Quote of the Month

When love and skill work together, expect a miracle. John Ruskin

Tuesday, May 31, 2016

Fold By Fold

One of the most fun and funny activities ever year is teaching the entire second grade how to fold a single origami animal.  (During the final weeks of school all classes participate in a storytelling unit.)  The Something Special found within the pages of the wonderful The Story Vine: A Source Book of Unusual and Easy-to-Tell Stories from Around the World by Anne Pellowski with illustrations by Lynn Sweat is one of the tales told to the second grade.

Step-by-step, fold-by-fold the, event-by-event the listeners are lead to a beautiful conclusion and the creation of a distinctive bird.  Before the sound of the final word has faded in the room, every single student wants to make that bird.  Twenty-five (or more) little guys and gals with square sheets of paper and one teacher attempting to help them all is an unforgettable time full of lots of smiles.  Taking it slow and persistence are keys to success.  

In her picture book debut author Dori Kleber portrays a boy with a passion for learning an ancient art.  More-igami (Candlewick Press, May 10, 2016) with illustrations by G. Brian Karas follows a love which turns into a cherished skill.  It's a skill worth sharing.

Joey loved things that folded.

No fold went unnoticed by Joey.  His acquisition of folded items grew.  Awake and asleep this boy was as close to anything folded as he could be.

When a classmate's mother came to school and made an origami crane, Joey's heart nearly burst with joy.  He wanted to be taught to make a crane but he was advised 

you'll need practice and patience.

No piece of paper was safe from Joey's eager, creative hands.  Homework, his sister's violin music, and a special family recipe card were bent into shapes.  When he used dollar bills from his mother's purse, she asked him to stop his folding.  How can you achieve success at origami if you aren't allowed to fold available paper?  

A neighbor, a restaurateur, offers counsel.  Mr. Lopez then notices what Joey's restless hands have made.  After school every day the boy visited Mr. Lopez his hands guided by his heart, until one day he was asked a question.  Joey's reply was an end and a beginning.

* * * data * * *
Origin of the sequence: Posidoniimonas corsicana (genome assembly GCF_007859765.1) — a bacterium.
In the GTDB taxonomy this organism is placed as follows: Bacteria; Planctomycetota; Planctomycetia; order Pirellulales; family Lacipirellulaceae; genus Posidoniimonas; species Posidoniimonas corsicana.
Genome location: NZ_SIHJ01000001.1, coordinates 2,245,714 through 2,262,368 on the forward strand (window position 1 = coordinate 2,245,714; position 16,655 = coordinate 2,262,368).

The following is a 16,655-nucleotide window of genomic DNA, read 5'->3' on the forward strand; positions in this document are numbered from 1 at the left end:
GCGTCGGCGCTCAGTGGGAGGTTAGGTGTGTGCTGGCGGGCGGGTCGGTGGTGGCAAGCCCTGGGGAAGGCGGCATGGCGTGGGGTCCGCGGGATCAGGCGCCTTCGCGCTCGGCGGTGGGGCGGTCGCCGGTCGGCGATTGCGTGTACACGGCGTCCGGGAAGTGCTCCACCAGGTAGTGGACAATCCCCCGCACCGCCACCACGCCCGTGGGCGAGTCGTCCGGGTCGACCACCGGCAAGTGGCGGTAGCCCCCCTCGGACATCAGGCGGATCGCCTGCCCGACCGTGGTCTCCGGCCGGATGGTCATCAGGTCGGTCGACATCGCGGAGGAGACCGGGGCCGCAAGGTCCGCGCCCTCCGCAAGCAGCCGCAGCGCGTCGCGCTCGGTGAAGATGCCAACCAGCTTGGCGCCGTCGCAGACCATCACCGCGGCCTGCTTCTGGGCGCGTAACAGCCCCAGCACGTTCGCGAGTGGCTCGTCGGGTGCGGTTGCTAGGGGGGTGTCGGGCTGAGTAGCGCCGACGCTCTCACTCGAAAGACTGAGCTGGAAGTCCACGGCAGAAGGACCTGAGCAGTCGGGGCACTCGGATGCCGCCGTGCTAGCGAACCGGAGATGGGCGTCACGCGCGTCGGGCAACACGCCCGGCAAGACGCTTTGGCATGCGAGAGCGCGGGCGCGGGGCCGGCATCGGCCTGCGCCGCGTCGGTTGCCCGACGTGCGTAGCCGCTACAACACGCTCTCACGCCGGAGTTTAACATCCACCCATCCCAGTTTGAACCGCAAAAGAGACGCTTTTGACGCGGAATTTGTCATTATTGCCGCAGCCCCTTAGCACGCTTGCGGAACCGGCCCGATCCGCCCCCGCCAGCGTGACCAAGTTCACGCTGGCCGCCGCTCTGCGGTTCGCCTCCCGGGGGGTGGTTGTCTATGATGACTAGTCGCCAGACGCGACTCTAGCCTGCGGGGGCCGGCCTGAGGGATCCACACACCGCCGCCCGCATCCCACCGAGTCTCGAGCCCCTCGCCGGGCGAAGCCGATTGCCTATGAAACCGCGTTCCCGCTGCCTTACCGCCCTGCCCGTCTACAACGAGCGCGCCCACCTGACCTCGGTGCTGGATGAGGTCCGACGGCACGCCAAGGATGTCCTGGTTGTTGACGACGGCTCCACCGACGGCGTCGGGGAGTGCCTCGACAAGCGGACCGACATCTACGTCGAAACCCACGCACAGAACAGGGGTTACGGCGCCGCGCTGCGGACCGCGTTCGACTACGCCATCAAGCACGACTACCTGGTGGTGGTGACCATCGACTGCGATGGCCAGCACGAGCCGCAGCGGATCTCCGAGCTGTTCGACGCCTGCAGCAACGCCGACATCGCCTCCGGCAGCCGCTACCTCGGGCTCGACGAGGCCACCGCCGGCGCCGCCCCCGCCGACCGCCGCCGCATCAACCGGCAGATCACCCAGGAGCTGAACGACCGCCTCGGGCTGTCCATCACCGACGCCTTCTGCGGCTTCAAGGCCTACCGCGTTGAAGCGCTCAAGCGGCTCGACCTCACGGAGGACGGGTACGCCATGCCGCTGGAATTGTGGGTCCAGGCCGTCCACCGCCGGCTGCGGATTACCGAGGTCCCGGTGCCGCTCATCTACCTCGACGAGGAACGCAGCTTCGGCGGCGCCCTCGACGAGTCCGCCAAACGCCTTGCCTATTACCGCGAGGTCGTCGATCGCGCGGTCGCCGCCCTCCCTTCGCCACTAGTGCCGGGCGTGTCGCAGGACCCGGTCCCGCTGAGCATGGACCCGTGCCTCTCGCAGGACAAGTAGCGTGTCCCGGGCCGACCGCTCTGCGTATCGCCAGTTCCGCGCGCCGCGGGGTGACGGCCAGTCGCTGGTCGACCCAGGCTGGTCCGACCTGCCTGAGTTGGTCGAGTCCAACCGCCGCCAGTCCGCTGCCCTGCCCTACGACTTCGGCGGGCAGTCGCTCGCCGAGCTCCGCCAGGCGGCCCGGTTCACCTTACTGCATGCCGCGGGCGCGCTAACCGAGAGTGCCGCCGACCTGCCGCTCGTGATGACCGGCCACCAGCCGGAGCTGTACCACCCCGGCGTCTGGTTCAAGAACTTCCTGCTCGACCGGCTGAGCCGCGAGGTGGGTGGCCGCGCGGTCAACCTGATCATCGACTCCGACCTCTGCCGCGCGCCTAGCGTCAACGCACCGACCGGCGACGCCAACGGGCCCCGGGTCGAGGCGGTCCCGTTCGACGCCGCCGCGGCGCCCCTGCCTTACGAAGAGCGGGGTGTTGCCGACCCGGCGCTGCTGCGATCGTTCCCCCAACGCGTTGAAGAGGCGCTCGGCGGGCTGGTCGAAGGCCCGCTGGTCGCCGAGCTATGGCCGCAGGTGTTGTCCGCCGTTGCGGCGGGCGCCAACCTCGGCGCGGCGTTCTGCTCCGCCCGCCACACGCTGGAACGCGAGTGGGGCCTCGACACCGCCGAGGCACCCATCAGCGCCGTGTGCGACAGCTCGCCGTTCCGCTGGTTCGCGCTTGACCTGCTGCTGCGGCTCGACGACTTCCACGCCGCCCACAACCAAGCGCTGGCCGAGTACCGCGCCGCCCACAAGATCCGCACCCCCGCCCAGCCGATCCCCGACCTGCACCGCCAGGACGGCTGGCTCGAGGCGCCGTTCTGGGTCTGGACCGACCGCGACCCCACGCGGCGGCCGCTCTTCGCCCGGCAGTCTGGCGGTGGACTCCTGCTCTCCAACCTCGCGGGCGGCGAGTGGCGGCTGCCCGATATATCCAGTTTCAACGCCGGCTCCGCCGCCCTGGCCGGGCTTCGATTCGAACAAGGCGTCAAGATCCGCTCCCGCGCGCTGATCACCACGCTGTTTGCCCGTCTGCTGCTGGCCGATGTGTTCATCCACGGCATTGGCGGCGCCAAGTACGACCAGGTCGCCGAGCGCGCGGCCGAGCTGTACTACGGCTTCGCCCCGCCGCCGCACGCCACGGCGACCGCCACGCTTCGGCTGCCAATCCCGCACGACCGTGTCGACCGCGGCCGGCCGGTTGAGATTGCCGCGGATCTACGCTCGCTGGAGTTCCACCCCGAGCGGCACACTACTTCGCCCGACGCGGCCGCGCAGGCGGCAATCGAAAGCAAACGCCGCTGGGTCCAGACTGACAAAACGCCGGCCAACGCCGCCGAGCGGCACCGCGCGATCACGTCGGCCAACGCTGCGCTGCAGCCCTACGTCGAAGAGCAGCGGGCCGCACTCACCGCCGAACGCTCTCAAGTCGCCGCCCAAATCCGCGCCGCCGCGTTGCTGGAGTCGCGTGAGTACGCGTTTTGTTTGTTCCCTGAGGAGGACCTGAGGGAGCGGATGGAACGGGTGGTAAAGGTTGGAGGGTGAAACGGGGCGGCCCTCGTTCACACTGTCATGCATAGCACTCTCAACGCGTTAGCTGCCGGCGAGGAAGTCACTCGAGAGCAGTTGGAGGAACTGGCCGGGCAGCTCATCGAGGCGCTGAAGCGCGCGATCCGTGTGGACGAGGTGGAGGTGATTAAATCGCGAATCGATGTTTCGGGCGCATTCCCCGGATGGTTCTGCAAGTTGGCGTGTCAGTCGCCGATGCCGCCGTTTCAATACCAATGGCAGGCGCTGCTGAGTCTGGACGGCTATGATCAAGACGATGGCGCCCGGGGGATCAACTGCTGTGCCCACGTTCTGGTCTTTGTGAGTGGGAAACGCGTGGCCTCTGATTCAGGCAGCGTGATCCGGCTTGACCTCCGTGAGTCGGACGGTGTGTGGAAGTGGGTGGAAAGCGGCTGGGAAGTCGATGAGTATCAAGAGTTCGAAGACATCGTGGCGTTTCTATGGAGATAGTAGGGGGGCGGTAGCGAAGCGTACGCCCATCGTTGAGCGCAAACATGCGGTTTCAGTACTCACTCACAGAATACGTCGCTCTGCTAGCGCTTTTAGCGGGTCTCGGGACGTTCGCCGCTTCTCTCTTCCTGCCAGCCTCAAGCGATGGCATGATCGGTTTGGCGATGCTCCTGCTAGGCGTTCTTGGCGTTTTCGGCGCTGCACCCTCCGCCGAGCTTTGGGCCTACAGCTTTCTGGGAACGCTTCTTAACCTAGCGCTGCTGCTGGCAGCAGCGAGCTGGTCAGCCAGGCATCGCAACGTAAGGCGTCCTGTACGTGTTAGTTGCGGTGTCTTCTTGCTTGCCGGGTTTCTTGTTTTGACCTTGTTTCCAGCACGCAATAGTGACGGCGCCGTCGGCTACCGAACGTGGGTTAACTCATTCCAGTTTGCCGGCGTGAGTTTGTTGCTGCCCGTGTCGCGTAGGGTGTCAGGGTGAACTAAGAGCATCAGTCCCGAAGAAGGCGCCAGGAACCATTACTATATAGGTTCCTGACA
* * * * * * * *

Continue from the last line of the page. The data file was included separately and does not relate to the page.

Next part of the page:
Simple enlightening sentences begin the narrative introducing us to Joey.  Dori Kleber uses verbs, collected, played and slept to convey the boy's love of all things folded.  We understand from these why seeing the art of origami demonstrated fills him with the desire to learn.  Kleber's solution to Joey's problem is ingenious.  She also ties beginning moments and concluding moments with the use of repetitive words.  Here is a sample passage.

Joey started that afternoon.  He practiced on his notebook paper and on the construction paper from the art shelf.  But even his simple shapes were crooked and crumpled.

The layout and design of the matching dust jacket and book case are a true reflection of the story.  G. Brian Karas renders all the illustrations using gouache and pencil on paper.  On the front he frames Joey, hard at work, in origami folds.  To the left, on the back, is a triangle-patterned paper in orange and white.  This is used again on the left side of the opening endpapers.  The three remaining portions of the endpapers are different pieces of origami paper, a floral, a stripe and another floral.  The green shapes on the front of the jacket and cover are enlarged in a different green shade as a background on the verso and title pages.  

As a canvas for images throughout the book, Karas continues with lightly colored varied hues with noticeable folds.  Each picture contains, regardless of the background, paper shapes in the elements.  Karas alters his perspective as the story progresses bringing us further emotionally into narrative.  Endearing warmth is in the visuals due to the facial expressions of each character.  

One of my favorite illustrations spans two pages.  We see six different pictures of Joey.  He is placed within sections of folded pale blue paper wearing a red and white striped shirt.  In each of these snapshots of him he is at a different stage in folding an origami animal.  It's a marvelous way to show the progression of Joey's skill and the completion of this item.  His actions are precise and his attention is complete.  

More-igami written by Dori Kleber with illustrations by G. Brian Karas is a charming book about working hard to achieve a goal.  When one door is closed, another can open in the most unlikely of places.  A spark becomes a flame and then ignites another.  At the conclusion of the book G. Brian Karas has illustrated the six steps to creating an origami ladybug.  

To discover more about Dori Kleber and G. Brian Karas and their work please follow the links attached to their names to access their respective websites.  If you go to the publisher's website you can view an interior image.   Dori Kleber is interviewed at The Winged Pen.


  1. I've had this one on request for awhile now, Margie--looking forward to reading it. Love the title!

    1. I hope it appears soon so you can read it Maria. I think the title is pure genius. I have always found that students love origami.